Monday, April 25, 2011
Wynham turned 16 today, but he never stopped moving long enough for me to get a decent picture. Karen was more obliging as she whipped up her "prize winning" salad with greens from her garden. I've never been able to top, or even duplicate, her dressing; she should be selling it in gourmet grocers across the country!
Saturday, April 23, 2011
The senior advanced theater class put on an amazing performance at CellSpace in the city. They wrote the show themselves and I have to say it's the best production I've seen in a long time. Chloe sang a couple of original pieces and she continues to astound...
Friday, April 22, 2011
Wednesday, April 20, 2011
Some words of wisdom crossed my path yesterday: "Hang your future on a rusty nail." Meaning, don't sit around waiting for things to be perfect; get out there, jump the fence! Who cares if you rip the seat of your overalls on the way? A more humble, down-to-earth piece of advice than "Hitch your wagon to a star," but more accessible in the everyday, and one worth considering.
The words came with a strong visual, a memory of a college weekend when I left the books behind and tagged along with a handful of friends who said "Come on! Let's go!" We ended up in Sonoma county on a warm Indian summer day, hiking high into the hills, coming back down to the borders of a friend's farm at sunset, tired and parched.
And there, hanging on a rusty nail in a fence post, was this beautiful bowl. Glazed in celadon and burgundy, graced with the impression of some ancient fossil, it mesmerized. "That's gorgeous. Why is it here?" I asked. My friend, the inhabitant of the farm, said "My sister made it. She figured the right person would come along and claim it." With that, he took it down off the nail and handed it to me.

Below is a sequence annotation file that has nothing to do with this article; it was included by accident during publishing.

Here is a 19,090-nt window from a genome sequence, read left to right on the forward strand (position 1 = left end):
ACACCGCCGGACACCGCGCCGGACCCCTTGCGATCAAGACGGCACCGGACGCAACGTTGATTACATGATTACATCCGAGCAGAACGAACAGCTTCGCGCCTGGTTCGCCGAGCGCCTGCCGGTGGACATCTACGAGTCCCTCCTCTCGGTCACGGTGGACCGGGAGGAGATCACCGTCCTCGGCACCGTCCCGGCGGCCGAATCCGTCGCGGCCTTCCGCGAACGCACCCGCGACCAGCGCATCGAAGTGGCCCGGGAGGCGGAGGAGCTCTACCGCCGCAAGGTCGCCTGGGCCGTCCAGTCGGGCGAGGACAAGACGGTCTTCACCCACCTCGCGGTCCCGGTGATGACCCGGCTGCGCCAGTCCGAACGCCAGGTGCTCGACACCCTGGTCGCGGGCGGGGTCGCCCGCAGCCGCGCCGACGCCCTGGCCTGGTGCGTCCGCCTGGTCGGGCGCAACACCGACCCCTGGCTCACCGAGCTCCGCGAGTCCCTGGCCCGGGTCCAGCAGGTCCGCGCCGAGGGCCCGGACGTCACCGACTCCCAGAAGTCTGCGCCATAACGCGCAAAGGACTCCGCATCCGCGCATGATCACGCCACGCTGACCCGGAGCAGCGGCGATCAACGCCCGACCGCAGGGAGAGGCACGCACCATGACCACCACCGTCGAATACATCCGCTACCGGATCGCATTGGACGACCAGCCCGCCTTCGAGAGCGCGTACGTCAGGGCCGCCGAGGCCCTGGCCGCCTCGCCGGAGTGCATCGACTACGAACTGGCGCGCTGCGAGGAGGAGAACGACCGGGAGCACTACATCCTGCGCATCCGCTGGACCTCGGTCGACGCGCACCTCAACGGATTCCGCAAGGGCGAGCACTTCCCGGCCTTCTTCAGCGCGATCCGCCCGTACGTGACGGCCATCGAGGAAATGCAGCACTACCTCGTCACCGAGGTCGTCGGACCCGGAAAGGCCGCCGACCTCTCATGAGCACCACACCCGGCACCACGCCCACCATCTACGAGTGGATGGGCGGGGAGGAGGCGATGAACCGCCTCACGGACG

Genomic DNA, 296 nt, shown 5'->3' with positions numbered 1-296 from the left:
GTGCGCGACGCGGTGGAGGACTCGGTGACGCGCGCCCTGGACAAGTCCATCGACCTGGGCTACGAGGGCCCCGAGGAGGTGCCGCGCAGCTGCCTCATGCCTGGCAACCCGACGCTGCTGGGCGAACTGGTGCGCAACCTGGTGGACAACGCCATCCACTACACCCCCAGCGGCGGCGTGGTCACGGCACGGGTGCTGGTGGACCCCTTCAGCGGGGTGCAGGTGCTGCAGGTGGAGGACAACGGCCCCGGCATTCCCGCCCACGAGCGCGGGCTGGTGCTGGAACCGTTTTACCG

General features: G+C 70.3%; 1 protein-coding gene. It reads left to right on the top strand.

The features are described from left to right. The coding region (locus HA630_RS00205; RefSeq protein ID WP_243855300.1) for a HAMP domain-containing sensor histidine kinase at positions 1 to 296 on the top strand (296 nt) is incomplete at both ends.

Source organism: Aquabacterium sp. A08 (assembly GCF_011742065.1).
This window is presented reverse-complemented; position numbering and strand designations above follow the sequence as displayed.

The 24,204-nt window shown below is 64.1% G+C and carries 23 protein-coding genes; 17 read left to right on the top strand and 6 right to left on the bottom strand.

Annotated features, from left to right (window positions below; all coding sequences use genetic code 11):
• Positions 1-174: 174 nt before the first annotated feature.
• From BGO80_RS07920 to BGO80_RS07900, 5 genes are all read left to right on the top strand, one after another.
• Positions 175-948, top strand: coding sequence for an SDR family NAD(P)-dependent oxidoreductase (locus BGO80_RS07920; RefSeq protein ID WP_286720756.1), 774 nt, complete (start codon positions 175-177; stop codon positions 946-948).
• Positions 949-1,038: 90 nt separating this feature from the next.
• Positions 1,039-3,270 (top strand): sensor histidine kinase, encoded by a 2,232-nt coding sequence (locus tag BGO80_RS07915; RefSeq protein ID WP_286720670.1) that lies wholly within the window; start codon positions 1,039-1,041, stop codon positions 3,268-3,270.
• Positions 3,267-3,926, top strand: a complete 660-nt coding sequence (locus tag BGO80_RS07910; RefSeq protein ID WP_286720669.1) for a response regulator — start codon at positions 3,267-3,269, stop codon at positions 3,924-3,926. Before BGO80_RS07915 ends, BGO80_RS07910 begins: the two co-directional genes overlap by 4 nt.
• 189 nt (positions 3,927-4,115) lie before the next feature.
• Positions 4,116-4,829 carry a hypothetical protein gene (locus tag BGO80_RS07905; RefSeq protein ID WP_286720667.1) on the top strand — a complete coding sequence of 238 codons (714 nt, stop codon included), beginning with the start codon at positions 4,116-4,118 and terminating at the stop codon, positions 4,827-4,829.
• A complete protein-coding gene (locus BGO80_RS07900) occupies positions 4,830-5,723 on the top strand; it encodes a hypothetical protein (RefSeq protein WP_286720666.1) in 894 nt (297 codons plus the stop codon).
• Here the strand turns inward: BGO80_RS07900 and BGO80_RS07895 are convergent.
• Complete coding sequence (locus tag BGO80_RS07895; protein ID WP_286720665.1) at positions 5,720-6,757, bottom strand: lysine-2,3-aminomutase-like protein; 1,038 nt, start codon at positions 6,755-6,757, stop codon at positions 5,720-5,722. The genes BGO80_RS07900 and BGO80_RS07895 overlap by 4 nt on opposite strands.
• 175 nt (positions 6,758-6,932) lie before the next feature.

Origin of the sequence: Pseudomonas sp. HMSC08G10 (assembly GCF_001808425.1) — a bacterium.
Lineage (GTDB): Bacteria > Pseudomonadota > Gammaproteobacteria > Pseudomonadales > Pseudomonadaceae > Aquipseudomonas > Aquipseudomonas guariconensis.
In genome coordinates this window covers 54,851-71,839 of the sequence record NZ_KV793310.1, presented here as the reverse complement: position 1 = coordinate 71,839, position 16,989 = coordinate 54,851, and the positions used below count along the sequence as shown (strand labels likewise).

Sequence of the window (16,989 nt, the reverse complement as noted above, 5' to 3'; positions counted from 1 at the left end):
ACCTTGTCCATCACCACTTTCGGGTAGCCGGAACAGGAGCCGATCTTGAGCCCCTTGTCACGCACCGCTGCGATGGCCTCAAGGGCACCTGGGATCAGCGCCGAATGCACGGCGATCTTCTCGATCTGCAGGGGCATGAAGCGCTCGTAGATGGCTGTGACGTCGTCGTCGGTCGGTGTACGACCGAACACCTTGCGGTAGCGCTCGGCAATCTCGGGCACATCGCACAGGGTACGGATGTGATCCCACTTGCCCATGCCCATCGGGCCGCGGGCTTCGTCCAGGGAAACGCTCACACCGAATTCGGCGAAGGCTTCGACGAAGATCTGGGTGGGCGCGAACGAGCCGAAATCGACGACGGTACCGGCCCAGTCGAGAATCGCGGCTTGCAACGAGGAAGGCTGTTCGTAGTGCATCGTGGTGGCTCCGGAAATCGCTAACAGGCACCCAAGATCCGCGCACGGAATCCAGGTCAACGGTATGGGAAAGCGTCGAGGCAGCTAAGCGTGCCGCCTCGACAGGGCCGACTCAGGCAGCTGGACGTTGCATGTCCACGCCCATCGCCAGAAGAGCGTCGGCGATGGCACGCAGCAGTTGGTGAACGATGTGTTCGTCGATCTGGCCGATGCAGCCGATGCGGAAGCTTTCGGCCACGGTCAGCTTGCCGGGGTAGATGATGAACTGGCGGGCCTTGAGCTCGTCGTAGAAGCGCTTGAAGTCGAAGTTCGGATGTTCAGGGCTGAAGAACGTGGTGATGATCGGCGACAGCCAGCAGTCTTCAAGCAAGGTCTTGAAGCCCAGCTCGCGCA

We filled the bowl with blackberries found growing along the fence, and pulled water from the well, and watched a silvery crescent come up over the Valley of the Moon. All those memories are held in this vessel, and other things too: a reverence for simple beauty, the wonder of things unexpected, a reminder to look past the usual boundaries. Yes, I think I'll hang my future on that rusty nail...
Monday, April 18, 2011
Coming home from San Francisco on Saturday night, I was somewhat disappointed when I couldn't fully appreciate the moon over the fog-enshrouded city (necessity requiring that I keep my eyes on the road). As I walked in the door, Chloe said, "Hey Mom! Look at these pictures I took with your camera tonight..." In that perfect, synchronistic way of things, she had captured the very moment I'd wanted not to miss.
Funny thing about our beloved Golden Gate, shown in this photo in particular: it's an ever-changing tableau, one that even the most jaded among us never tire of, and a humbling reminder of human excesses and limits. Majestic yet fragile, beautiful and ominous, a mecca or a means to an end, revealing things seen and unknown, shadow against light -- the perfect reflection of a tender and terrible heart.
Something to fear, something to love, something to live or die or hope for... Let's meet in the middle...
Friday, April 15, 2011
"Not Friends. A friend, after all, is someone with whom you need not discuss important subjects, though you often do. Nor do you have to clarify the status of the relationship, except when you must. Your good news doesn't bother him too much. Bad news brings out the empathetic best in you both. And each of you knows what small misfortunes to keep to yourself. To be just an acquaintance is normal enough. But terrible to be an acquaintance when you want to be a friend. Terrible when one person is thinking friend, the other acquaintance, and, after a long separation, those rapid, uncomfortable pats on the back when they hug. Show me a back patter, and I'll show you an acquaintance lost among his intuitions, whose body's Morse code is doubt, doubt, doubt. At a party full of acquaintances, it's almost as bad. What do we say after we've said what we usually say? Better to be a stranger with small hopes and a plan."
from What Goes On by Stephen Dunn
painting, Three Friends by Milton Avery